Clark County Park District honored for Mad River Gorge project

The Clark County Parks District has been honored by a state parks and recreation association for having one of one of the best projects in the state this year, the 78-acre Mad River Gorge & Nature Preserve — the largest climbing area Ohio.

RELATED: Clark County continue massive clean up of new park, gorge

The district won a first-place award in the Natural Resources & Conservation category from the Ohio Parks and Recreation Association last month. It has also been nominated as one of three finalists for the Governor’s Award, a best-in-show style honor given to the best project in the state that includes a $500 prize, Park District Executive Director Carol Kennard said.

“That’s really exciting,” she said. “We’re really excited about the recognition for all of the hard work that’s gone into establishing the Mad River Gorge. Because of all of the partnerships we’ve developed during this process, that’s what’s led to the success of the opening (of the park) and this recognition. It’s good to see that type of partnership to make something happen.”

The winner will be chosen at the OPRA Annual Awards of Excellence banquet at the Kalahari Resort in Sandusky next month.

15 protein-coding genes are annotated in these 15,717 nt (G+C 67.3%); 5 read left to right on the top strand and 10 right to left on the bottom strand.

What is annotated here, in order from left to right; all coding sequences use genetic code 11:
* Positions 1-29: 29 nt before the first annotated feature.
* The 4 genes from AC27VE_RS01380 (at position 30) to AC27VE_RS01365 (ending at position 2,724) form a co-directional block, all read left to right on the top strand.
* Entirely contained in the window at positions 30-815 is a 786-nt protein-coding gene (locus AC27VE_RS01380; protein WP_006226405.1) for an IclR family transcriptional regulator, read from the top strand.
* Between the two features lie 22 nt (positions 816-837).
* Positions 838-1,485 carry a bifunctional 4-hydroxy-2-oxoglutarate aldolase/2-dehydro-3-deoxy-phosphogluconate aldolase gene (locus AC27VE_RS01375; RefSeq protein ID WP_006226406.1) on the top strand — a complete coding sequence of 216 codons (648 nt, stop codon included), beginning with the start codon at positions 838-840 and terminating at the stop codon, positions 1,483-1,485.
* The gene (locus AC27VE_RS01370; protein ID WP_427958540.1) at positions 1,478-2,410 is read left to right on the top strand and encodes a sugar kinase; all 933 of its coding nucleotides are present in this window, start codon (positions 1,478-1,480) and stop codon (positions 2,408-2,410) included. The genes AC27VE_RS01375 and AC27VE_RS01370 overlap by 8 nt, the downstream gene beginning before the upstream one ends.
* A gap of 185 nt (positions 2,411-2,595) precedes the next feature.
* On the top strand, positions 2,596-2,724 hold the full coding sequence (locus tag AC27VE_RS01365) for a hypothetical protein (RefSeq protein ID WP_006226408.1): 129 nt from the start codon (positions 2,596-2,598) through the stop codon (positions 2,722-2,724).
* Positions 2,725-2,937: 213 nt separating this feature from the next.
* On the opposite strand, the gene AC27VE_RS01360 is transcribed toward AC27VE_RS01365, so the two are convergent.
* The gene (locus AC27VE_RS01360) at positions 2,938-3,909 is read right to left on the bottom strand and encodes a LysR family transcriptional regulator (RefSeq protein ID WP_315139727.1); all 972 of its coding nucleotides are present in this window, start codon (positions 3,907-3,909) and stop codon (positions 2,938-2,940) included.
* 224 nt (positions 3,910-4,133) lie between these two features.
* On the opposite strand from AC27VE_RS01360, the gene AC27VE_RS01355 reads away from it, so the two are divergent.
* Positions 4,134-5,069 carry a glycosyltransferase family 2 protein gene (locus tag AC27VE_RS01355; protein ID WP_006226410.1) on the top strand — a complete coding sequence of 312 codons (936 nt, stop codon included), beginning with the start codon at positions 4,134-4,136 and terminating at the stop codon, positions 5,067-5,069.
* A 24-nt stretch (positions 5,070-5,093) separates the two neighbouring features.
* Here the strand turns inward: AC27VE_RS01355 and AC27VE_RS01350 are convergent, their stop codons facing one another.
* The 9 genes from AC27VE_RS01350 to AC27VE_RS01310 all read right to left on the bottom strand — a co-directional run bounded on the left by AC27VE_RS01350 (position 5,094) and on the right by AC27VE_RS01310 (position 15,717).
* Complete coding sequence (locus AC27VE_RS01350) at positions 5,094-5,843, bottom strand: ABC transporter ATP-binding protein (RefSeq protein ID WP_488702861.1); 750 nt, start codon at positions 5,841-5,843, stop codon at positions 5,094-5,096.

The district won a roughly $800,000 grant from the Clean Ohio Conservation Fund, allowing it to purchase land from private owners, as well as clean the land and remove invasive plant species. The free park allows climbers to scale cliffs in the 40- to 50-foot range.

In May, more than 200 volunteers and 60 sponsors came together to build trails, clean up the former dump sites below the cliffs, and remove invasive species, officially opening the park. More than 125,000 pounds of trash were removed in one day.

MORE: Cleanup day set to remove trash, build trails at Mad River Gorge

Mad River was also recently chosen as one of sixteen Leave No Trace Hot Spots across the country. Hot Spots are outdoor areas that have experienced visitor-related impacts including excessive trash, damage to vegetation, trail erosion, and disturbance to wildlife.

“It’s great for Springfield and Clark County to have this nature park preserved forever for outdoor enthusiasts to enjoy,” Kennard said. “We’re excited about that part of it. The award is like the icing on the cake.”

The climbing community has been using the park, as well as others hiking or walking dogs, she said.

“I think people are using it,” Kennard said. “When it’s nice weather, there are quite a few cars there on the weekend.”


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